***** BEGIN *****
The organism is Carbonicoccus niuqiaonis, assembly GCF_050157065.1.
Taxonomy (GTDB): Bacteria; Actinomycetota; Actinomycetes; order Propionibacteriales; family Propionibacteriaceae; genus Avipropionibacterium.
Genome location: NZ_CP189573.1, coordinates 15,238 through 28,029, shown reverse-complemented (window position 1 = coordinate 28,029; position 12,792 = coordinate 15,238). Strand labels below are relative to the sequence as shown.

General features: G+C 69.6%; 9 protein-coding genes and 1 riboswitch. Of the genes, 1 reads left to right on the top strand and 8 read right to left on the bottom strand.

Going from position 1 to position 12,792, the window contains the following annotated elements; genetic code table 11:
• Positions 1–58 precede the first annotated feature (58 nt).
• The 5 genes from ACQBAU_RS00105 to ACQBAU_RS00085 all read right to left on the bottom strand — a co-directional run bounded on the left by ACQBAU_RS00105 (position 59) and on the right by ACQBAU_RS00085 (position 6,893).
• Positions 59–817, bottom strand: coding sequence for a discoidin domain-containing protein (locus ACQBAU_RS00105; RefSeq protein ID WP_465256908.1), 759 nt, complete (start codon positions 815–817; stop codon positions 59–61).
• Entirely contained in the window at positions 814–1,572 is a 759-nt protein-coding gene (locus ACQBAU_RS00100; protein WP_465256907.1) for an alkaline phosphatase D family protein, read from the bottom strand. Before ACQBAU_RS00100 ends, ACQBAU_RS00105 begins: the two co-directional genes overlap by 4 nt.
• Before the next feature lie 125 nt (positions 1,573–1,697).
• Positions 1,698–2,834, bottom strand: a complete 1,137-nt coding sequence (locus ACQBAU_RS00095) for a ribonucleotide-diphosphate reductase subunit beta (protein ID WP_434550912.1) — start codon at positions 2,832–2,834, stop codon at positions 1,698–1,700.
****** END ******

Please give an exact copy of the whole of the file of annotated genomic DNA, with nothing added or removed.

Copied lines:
The organism is Carbonicoccus niuqiaonis, assembly GCF_050157065.1.
Taxonomy (GTDB): Bacteria; Actinomycetota; Actinomycetes; order Propionibacteriales; family Propionibacteriaceae; genus Avipropionibacterium.
Genome location: NZ_CP189573.1, coordinates 15,238 through 28,029, shown reverse-complemented (window position 1 = coordinate 28,029; position 12,792 = coordinate 15,238). Strand labels below are relative to the sequence as shown.

General features: G+C 69.6%; 9 protein-coding genes and 1 riboswitch. Of the genes, 1 reads left to right on the top strand and 8 read right to left on the bottom strand.

Going from position 1 to position 12,792, the window contains the following annotated elements; genetic code table 11:
• Positions 1–58 precede the first annotated feature (58 nt).
• The 5 genes from ACQBAU_RS00105 to ACQBAU_RS00085 all read right to left on the bottom strand — a co-directional run bounded on the left by ACQBAU_RS00105 (position 59) and on the right by ACQBAU_RS00085 (position 6,893).
• Positions 59–817, bottom strand: coding sequence for a discoidin domain-containing protein (locus ACQBAU_RS00105; RefSeq protein ID WP_465256908.1), 759 nt, complete (start codon positions 815–817; stop codon positions 59–61).
• Entirely contained in the window at positions 814–1,572 is a 759-nt protein-coding gene (locus ACQBAU_RS00100; protein WP_465256907.1) for an alkaline phosphatase D family protein, read from the bottom strand. Before ACQBAU_RS00100 ends, ACQBAU_RS00105 begins: the two co-directional genes overlap by 4 nt.
• Before the next feature lie 125 nt (positions 1,573–1,697).
• Positions 1,698–2,834, bottom strand: a complete 1,137-nt coding sequence (locus ACQBAU_RS00095) for a ribonucleotide-diphosphate reductase subunit beta (protein ID WP_434550912.1) — start codon at positions 2,832–2,834, stop codon at positions 1,698–1,700.